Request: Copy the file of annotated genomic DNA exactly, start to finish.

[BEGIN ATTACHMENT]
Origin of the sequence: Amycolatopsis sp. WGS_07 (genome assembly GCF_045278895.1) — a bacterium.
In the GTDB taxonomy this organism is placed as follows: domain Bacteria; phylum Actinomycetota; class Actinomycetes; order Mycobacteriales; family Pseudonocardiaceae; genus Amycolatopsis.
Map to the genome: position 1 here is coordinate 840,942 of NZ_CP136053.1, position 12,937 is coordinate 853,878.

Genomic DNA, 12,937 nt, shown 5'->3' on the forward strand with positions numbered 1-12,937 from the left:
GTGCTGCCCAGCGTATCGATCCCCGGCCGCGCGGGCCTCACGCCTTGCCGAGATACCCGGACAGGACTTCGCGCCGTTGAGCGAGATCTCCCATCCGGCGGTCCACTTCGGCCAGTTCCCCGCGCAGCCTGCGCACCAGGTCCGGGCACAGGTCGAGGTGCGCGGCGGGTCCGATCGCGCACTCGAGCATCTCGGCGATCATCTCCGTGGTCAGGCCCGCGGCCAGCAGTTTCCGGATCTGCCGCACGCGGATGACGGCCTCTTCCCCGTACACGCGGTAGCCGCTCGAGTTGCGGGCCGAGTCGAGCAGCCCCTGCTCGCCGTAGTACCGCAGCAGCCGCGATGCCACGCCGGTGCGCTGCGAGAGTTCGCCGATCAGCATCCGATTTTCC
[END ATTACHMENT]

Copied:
Origin of the sequence: Amycolatopsis sp. WGS_07 (genome assembly GCF_045278895.1) — a bacterium.
In the GTDB taxonomy this organism is placed as follows: domain Bacteria; phylum Actinomycetota; class Actinomycetes; order Mycobacteriales; family Pseudonocardiaceae; genus Amycolatopsis.
Map to the genome: position 1 here is coordinate 840,942 of NZ_CP136053.1, position 12,937 is coordinate 853,878.

Genomic DNA, 12,937 nt, shown 5'->3' on the forward strand with positions numbered 1-12,937 from the left:
GTGCTGCCCAGCGTATCGATCCCCGGCCGCGCGGGCCTCACGCCTTGCCGAGATACCCGGACAGGACTTCGCGCCGTTGAGCGAGATCTCCCATCCGGCGGTCCACTTCGGCCAGTTCCCCGCGCAGCCTGCGCACCAGGTCCGGGCACAGGTCGAGGTGCGCGGCGGGTCCGATCGCGCACTCGAGCATCTCGGCGATCATCTCCGTGGTCAGGCCCGCGGCCAGCAGTTTCCGGATCTGCCGCACGCGGATGACGGCCTCTTCCCCGTACACGCGGTAGCCGCTCGAGTTGCGGGCCGAGTCGAGCAGCCCCTGCTCGCCGTAGTACCGCAGCAGCCGCGATGCCACGCCGGTGCGCTGCGAGAGTTCGCCGATCAGCATCCGATTTTCC